Facts on Petit Verdot
I would bet there aren’t many wines made from Petit Verdot in your home cellar. It’s probably not your first choice when out and about, either. You may have tried it before, though, likely many times – without even knowing. That’s because Petit Verdot is one of those ‘hidden’ or ‘blending’ varieties, that too often live in the shadow of more noted grape varieties. Let’s shine a little light on this quiet achiever...
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Petit Verdot In France
Petit Verdot tends to be overshadowed by the noted red grape varieties of Bordeaux – Cabernet Sauvignon most notably – but also Merlot, Cabernet Franc and even Malbec, and is used in small amounts as a blending ingredient in Bordeaux reds. Believed to have originated further south in the warmer Midi-Pyrénées, it is a late-ripening variety that seems to like the heat.
Translating roughly as “little green one”, Petit Verdot often struggles to ripen, producing slightly green berries in moderate climates. As such, it’s only used in small amounts in blends, falling out of flavour with growers in Bordeaux in the 20th century as many opted to replace their Petit Verdot vines with earlier ripening Cabernet Franc and Merlot.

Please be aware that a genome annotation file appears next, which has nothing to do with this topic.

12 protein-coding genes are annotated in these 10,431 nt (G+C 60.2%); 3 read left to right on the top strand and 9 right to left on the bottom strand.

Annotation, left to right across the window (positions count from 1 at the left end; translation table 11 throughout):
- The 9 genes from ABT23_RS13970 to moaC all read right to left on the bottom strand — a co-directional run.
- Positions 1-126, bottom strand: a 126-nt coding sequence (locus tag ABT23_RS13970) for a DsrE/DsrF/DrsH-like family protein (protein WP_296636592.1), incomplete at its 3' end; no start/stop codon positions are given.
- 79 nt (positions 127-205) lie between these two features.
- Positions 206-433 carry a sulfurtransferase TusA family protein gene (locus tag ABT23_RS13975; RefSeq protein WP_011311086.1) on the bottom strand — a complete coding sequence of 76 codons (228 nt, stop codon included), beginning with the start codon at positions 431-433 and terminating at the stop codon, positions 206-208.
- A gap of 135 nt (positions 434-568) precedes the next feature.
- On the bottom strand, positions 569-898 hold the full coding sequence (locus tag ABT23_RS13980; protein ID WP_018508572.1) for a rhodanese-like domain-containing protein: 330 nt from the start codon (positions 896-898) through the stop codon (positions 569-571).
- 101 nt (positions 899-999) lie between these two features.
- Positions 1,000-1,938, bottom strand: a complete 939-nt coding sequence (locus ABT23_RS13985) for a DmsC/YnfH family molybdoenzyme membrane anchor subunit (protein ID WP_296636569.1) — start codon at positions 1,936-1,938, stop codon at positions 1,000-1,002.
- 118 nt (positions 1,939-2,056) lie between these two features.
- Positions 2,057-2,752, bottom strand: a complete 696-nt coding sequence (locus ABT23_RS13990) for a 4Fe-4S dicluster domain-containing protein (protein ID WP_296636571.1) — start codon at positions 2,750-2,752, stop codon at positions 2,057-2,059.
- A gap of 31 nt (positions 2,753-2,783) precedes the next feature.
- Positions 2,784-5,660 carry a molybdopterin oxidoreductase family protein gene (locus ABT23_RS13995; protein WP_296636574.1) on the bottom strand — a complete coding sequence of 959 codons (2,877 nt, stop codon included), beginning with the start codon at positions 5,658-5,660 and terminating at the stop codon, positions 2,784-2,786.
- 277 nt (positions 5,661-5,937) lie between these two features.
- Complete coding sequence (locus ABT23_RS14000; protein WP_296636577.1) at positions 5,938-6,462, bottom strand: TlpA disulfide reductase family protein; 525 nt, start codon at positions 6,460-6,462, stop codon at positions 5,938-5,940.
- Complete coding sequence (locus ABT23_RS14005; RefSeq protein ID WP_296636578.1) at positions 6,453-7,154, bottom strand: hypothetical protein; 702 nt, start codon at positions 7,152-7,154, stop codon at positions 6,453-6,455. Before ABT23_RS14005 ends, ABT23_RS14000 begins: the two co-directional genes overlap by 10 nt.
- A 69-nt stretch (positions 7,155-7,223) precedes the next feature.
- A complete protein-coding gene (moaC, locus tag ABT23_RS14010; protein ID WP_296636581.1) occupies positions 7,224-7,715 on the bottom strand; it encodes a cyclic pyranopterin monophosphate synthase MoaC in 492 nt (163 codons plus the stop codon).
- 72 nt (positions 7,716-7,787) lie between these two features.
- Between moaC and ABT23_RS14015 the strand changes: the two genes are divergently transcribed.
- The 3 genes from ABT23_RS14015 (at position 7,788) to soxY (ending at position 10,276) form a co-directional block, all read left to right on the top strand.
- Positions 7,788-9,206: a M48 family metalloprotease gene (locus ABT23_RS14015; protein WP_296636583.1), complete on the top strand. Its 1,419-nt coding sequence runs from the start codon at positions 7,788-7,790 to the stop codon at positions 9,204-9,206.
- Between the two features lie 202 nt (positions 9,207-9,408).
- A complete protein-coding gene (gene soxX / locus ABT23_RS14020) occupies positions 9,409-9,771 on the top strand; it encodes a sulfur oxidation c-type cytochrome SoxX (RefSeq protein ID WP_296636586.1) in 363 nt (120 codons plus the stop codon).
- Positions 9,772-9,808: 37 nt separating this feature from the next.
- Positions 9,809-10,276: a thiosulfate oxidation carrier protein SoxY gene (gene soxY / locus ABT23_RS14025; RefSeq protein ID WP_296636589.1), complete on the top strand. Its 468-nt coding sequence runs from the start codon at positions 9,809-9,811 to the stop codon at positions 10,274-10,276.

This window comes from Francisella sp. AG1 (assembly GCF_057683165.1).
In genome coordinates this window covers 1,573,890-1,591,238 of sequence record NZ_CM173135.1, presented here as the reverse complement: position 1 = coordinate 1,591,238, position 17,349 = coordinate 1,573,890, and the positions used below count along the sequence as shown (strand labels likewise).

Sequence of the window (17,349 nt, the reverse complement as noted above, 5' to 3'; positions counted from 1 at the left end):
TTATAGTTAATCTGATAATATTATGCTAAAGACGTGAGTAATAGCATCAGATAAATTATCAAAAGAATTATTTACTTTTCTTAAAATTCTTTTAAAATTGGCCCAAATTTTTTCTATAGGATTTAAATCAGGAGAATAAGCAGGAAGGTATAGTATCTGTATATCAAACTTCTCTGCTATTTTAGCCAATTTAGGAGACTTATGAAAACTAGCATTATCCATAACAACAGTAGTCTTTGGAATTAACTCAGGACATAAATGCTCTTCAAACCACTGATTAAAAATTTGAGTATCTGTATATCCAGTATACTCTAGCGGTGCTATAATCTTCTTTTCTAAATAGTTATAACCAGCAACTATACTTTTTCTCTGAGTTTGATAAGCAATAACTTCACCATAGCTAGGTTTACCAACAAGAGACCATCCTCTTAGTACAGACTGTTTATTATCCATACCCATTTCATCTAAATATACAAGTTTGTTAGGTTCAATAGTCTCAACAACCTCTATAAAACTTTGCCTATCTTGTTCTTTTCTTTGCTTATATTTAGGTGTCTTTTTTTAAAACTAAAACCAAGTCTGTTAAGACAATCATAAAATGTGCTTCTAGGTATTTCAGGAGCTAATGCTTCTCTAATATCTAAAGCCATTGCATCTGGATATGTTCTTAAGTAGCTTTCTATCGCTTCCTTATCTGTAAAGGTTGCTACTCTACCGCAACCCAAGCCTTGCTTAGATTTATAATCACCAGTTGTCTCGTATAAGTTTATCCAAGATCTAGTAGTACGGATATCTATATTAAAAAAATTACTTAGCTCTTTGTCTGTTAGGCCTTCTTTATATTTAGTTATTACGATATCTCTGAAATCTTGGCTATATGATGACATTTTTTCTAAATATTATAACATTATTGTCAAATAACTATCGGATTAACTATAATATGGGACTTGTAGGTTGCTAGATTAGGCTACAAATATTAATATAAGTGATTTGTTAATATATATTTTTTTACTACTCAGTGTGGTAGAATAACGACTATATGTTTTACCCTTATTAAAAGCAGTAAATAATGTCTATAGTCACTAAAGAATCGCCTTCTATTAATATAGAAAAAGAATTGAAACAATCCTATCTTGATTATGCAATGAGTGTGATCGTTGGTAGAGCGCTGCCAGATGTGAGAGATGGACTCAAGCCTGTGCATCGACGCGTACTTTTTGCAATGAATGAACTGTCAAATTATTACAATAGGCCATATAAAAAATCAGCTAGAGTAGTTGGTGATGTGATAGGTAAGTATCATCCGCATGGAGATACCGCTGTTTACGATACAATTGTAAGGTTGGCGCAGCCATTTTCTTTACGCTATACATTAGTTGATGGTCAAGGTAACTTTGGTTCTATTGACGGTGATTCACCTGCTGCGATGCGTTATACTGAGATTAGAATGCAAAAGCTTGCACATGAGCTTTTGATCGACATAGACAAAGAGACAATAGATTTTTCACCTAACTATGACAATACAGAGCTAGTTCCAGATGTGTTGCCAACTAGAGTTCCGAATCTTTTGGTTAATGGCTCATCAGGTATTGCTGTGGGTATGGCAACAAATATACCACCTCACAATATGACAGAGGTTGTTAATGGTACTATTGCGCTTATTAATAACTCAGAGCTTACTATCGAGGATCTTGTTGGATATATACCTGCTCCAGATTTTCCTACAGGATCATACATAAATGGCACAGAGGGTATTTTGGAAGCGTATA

Petit Verdot in the Rest of the World
Petit Verdot is not notably planted elsewhere in France. Nonetheless, it has travelled across the globe, hitching a ride with its other Bordeaux stablemates. The love affair California has with the varieties of Bordeaux has resulted in many wineries planting small volumes of Petit Verdot.
It has also found a home in Chile and Argentina as well as along the west coast of central Italy. Unsurprisingly, wherever it appears, it is used much like it is in Bordeaux – in small amounts in blends – however there has been an increasing number of single varietal wines made from the warmer climates of Spain, Italy and Portugal.
Petit Verdot in Australia
Petit Verdot arrived in Australia in the 1830s as part of James Busby’s collection, but led a modest life here up until the 1990s when Bill Moularadellis of Kingston Estate saw what the variety could do in the warmer climate of the Riverland and went on a planting blitz.
By the early 2000s, Australia had four times the plantings of France with the vast majority being Kingston’s. This has receded a touch, but the warm inland regions that are Murray River reliant still account for over 90% of the countries plantings. Individual plantings are small, with the grapes normally blended into Cabernet-based wines.
Common Characters of Petit Verdot
Petit Verdot grapes are thick-skinned and deep in colour. The resulting wines share that colour depth and display high levels of tannin. They can showcase aromas of violets with aromas and flavours of blackberries, mulberries and blueberries, and are full-bodied and powerful wines with high natural acidity as well.
Food Pairing with Petit Verdot
Petit Verdot wines are rich and intense, pairing best with richly flavoured dishes like barbequed and braised red meat dishes, while also complementing the rich flavours of beans, lentils and mushrooms. Hard cheeses are also a superb accompaniment.